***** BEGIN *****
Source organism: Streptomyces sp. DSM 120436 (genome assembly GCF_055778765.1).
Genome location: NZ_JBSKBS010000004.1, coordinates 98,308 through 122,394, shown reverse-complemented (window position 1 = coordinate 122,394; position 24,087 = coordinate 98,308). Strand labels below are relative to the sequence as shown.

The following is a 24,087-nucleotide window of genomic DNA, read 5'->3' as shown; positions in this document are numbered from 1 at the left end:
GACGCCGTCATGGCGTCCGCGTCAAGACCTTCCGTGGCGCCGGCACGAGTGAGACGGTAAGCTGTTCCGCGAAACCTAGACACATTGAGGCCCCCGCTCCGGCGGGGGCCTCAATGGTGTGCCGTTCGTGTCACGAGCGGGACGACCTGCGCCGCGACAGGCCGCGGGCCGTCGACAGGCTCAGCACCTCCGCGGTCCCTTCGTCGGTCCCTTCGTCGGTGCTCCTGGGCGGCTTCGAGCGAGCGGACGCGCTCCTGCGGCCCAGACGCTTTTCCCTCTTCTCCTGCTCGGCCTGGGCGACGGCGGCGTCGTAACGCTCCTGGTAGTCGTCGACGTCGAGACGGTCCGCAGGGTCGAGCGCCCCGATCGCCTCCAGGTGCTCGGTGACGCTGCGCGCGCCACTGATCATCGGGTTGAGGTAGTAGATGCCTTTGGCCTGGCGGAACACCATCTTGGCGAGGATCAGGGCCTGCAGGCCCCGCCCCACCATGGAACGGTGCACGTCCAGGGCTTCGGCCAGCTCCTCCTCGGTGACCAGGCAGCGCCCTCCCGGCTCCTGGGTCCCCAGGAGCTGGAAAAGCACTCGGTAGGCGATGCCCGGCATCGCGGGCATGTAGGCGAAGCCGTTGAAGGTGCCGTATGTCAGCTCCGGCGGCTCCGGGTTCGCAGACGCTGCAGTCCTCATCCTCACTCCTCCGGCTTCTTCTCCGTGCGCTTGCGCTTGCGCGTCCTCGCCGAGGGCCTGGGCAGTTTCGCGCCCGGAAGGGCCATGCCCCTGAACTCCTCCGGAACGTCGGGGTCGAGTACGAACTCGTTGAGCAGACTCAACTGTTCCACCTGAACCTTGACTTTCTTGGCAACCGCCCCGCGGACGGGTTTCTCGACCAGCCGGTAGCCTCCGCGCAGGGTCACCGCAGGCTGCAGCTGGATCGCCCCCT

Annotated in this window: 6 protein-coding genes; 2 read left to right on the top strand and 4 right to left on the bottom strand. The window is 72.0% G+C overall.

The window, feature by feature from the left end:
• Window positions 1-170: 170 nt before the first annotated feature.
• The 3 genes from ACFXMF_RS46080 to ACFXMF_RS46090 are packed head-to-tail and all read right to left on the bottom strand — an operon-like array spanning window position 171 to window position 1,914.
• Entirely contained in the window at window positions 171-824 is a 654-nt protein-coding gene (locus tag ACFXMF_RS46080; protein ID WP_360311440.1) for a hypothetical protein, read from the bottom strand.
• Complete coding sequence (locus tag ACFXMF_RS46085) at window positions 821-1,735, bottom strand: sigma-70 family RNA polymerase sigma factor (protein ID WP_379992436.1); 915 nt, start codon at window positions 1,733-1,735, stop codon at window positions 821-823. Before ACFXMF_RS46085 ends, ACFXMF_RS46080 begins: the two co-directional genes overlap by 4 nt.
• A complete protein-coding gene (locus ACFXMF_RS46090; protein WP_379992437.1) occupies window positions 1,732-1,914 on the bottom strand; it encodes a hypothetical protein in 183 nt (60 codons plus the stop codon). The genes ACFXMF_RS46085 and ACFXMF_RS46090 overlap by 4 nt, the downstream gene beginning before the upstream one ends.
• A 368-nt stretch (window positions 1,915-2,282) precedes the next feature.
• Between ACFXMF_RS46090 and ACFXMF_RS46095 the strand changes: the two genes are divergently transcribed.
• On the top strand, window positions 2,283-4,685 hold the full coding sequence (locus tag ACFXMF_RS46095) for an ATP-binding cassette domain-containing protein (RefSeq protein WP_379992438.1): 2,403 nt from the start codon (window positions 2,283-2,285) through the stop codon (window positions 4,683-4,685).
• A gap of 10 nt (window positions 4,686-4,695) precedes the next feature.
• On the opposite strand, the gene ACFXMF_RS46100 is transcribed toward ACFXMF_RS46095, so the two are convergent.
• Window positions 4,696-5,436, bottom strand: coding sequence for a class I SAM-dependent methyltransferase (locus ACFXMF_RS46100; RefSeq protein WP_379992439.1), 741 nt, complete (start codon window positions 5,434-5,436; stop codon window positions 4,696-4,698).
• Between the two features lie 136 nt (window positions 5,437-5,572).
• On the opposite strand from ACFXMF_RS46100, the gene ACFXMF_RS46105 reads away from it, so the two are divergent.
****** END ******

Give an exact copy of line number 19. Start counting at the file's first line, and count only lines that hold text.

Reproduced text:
• On the opposite strand from ACFXMF_RS46100, the gene ACFXMF_RS46105 reads away from it, so the two are divergent.